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It has been called to my attention that the following book promoting homosexual marriage has been of some influence in the Presbyterian Church in recent conversations and decisions about ordination, so it occurred to me that I needed to read it:


Johnson, William Stacy. A Time to Embrace: Same-Gender Relationships in Religion, Law, and Politics. Grand Rapids, Michigan: Eerdmans, 2006. x + 330 pp.


Johnson makes two main points. One is negative. The other is positive. His negative point is that the Apostle Paul does not know what he is talking about. His positive point is that marriage is "a means of grace." Let me take up each of these.


The Apostle Paul

The main point that Johnson makes, over and over again (including pp. 45-46, 55-57, 64-65, 75-76, 82, 89-90, 98-100, and 135-136), and it is a negative one, is that the Apostle Paul does not know what he is talking about.


The premise of this assertion is that the only homosexuality of which Paul was aware was that between social unequals (pp. ix, 4, 12, 18, 49-50, 124-129, 131-135). But Paul never limits the application of his writing to such cases. He never criticizes the inequalities involved.


And yet, we know that Paul was perfectly capable of making fine distinctions. The fact that he makes broad and sweeping statements about homosexuality as such is a reality which we are bound to continue to take seriously.


This negative point about Paul fails.


"Means of Grace"


The second main point that Johnson makes, and it is a positive one, is that marriage is "a means of grace" (p. 110; cf. pp. 97, 102-103). Actually, he sometimes qualifies this ever so carefully, saying that marriage "functions as" a means of grace (again, p. 110, but see p. 153 for an unqualified statement of the same). But even with this qualification, his point is, of course, that surely we cannot deny "a means of grace" to anyone.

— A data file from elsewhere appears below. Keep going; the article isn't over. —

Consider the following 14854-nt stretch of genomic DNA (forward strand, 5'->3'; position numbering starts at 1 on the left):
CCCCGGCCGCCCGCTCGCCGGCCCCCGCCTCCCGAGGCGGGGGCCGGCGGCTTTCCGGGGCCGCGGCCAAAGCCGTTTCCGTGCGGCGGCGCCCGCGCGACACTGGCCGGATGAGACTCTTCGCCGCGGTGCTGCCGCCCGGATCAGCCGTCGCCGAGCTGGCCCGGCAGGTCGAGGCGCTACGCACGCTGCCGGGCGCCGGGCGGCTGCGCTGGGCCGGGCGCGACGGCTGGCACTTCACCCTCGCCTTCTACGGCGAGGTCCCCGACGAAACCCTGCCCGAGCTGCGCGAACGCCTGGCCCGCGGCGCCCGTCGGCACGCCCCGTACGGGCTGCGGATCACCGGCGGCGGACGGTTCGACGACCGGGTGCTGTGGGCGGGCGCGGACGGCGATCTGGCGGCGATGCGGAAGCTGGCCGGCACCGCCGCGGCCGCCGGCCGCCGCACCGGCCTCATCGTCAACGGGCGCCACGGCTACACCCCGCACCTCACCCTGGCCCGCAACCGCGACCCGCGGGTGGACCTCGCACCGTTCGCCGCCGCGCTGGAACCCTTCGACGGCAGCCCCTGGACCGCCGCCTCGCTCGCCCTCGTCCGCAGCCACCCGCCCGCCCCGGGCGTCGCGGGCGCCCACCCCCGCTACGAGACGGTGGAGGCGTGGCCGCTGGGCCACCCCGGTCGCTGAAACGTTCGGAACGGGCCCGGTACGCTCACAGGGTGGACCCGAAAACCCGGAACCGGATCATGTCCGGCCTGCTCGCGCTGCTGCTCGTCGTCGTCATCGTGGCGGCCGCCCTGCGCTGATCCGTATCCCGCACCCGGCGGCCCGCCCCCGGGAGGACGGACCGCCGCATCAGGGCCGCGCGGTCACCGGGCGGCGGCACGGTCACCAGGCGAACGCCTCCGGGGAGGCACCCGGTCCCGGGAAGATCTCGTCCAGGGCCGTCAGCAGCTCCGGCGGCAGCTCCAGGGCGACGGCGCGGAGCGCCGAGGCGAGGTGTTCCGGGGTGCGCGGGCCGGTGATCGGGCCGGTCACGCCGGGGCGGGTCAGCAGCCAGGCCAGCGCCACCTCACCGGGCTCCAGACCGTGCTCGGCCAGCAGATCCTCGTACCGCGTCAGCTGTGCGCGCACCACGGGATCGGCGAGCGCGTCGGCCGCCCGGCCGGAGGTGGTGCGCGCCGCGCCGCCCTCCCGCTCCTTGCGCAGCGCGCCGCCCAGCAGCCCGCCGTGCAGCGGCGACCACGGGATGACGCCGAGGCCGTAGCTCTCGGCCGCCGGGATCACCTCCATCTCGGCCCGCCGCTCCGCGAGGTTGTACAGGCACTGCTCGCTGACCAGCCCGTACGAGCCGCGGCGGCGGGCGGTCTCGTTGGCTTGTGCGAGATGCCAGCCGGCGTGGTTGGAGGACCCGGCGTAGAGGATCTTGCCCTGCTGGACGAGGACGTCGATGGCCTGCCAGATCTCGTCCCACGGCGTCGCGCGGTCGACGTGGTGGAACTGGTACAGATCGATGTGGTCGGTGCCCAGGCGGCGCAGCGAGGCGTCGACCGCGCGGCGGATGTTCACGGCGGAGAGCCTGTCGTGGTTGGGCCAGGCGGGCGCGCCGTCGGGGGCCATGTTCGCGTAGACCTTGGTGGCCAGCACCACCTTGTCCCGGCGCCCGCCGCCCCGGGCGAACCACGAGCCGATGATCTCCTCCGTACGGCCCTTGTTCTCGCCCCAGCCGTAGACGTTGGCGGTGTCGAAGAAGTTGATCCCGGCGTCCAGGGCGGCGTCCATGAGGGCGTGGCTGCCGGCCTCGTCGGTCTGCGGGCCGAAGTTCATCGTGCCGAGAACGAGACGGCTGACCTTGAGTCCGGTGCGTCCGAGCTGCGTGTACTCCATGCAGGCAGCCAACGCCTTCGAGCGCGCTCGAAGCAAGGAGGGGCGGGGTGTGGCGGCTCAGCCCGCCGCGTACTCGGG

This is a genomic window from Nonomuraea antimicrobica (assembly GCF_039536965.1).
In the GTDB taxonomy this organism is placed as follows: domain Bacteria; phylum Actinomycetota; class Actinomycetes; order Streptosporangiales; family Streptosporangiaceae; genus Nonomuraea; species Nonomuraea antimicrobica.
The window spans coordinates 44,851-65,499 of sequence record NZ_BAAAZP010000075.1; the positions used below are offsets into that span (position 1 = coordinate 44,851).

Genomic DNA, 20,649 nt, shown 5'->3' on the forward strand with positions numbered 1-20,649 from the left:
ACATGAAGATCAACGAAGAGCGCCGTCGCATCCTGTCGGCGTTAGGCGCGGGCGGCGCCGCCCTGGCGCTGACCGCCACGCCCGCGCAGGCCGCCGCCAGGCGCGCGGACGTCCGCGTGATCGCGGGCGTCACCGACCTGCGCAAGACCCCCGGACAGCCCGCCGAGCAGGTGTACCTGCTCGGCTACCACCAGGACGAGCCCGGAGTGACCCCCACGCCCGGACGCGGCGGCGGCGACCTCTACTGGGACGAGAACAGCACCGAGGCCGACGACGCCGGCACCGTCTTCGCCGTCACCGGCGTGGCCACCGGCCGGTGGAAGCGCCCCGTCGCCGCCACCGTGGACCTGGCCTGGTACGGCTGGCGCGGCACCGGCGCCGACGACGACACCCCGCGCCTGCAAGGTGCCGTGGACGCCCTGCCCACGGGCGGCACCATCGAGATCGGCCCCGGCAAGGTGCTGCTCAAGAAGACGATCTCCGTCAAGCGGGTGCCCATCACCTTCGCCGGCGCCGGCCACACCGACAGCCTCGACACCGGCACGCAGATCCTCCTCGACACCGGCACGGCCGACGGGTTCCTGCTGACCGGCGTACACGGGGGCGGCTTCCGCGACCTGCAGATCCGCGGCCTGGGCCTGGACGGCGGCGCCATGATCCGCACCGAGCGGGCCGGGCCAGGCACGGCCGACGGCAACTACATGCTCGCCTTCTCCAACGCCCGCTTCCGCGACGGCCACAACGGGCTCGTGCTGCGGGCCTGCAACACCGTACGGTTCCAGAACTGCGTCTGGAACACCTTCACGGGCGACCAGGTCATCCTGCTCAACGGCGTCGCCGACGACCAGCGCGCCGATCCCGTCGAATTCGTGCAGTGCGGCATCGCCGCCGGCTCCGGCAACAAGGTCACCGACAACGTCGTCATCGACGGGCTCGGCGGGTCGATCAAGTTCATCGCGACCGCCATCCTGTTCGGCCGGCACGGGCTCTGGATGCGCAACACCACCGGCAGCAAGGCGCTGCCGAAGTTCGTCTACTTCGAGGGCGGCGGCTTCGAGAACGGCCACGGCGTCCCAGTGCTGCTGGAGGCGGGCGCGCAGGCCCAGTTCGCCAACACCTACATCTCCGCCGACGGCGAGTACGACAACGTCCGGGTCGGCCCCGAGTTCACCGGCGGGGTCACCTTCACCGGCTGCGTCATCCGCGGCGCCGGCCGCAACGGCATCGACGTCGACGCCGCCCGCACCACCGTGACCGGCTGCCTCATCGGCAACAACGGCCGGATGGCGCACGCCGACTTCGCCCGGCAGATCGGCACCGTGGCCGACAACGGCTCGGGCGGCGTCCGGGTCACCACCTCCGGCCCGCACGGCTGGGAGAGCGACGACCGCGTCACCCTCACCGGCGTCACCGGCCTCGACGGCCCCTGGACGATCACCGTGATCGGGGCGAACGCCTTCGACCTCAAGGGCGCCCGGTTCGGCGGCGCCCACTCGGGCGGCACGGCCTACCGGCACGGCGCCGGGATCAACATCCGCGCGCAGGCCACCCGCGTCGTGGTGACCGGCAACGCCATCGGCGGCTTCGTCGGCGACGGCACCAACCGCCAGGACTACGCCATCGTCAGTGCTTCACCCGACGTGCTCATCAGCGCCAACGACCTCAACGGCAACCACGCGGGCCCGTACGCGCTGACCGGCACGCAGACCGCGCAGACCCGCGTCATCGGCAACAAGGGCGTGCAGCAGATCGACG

There is a problem with this assertion. "Means of grace" is a technical theological term with a rich history of meaning and use. The Reformed theological tradition has understood "the means of grace" to be the reading and preaching of the word of God, prayer, and the sacraments. It has not understood marriage to be a means of grace.


Surely Johnson knows this. He has purposefully introduced a novelty here, without saying so, in the hope of winning readers to his point of view. But that is hardly appropriate.


Surely marriage is a wonderful thing. It is a gift from God. But we have not understood it to be a means of the saving grace of God. We have not understood it sacramentally. We have not understood it to be available to all standing in the need of grace.


This positive point about "a means of grace" does not apply.  

In conclusion, I am not convinced. Johnson's negative point is unfounded. His positive point is wrong and misleading. The church should not be persuaded by this work.


Dr. James C. Goodloe IVGrace and Peace,
Dr. James C. Goodloe IV, Executive Director
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